If I ever end up in the cross-hairs of a PI firm, I’m all in. A 30K finding against me would probably bankrupt me and put me into foreclosure anyway, so I’m gonna be loading up for bear (hiring a lawyer), and engaging in the fight – regardless who is at fault. Those legal fees mount up fast as all get-out, but if I can get the thing laid to rest in the opening movements, I’m better off paying a few thousand dollars for that service than if I try to handle it myself. As my friend from the no-fault accident learned, even the people on my side of the argument are more forthcoming if I prove to have a pet shark on call.

So, without really believing there is a conspiracy, I have to note that the insurance companies and the litigation industry prop each other up. Insurance always has deep pockets, PI litigators can always find somebody who’s either been hard done by, or is simply pitiable and will look good in court. It’s cheaper to pay off the litigant and his lawyer than it is to fight the case in court, and take a chance that the poor drunk of the people will fare better with a jury of his peers than will the insurance company with it’s three piece suits and expert witnesses.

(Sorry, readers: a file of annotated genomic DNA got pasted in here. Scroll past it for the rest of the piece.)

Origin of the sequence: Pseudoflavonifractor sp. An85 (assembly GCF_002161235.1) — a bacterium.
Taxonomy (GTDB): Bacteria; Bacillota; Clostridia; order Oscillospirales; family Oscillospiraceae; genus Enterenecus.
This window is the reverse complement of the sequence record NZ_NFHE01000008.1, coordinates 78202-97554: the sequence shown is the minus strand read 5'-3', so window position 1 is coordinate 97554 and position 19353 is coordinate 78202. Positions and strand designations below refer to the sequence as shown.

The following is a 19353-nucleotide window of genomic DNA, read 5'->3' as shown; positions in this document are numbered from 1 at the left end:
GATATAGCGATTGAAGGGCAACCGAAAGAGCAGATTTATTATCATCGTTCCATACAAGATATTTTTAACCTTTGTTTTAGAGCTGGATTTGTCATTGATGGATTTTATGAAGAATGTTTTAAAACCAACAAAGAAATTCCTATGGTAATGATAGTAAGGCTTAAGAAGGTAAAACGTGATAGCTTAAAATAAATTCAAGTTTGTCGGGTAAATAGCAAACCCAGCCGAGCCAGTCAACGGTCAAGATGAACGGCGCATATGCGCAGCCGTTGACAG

Here’s a bit from the National Association of Personal Injury Lawyers:

Personal Injury Settlements

Settlements occur before, during or after any lawsuit is filed. Experienced personal injury lawyers almost always seek this course first as it the fastest and easiest way to reach an acceptable conclusion for both parties. Negotiations will take place between personal injury lawyers who will then present the proposed settlement terms to both parties.

Now, here’s a bit from Monohan Law Practice, showing that personal injury cases are way down:

Payouts in Personal Injury Cases are way down too. The median payout for all personal injury cases dropped 56% between 1992 and 2001. The median inflation adjusted payout in all personal injury cases dropped by 56.3% in those same years to $28,000, according to the Bush Administration’s own study.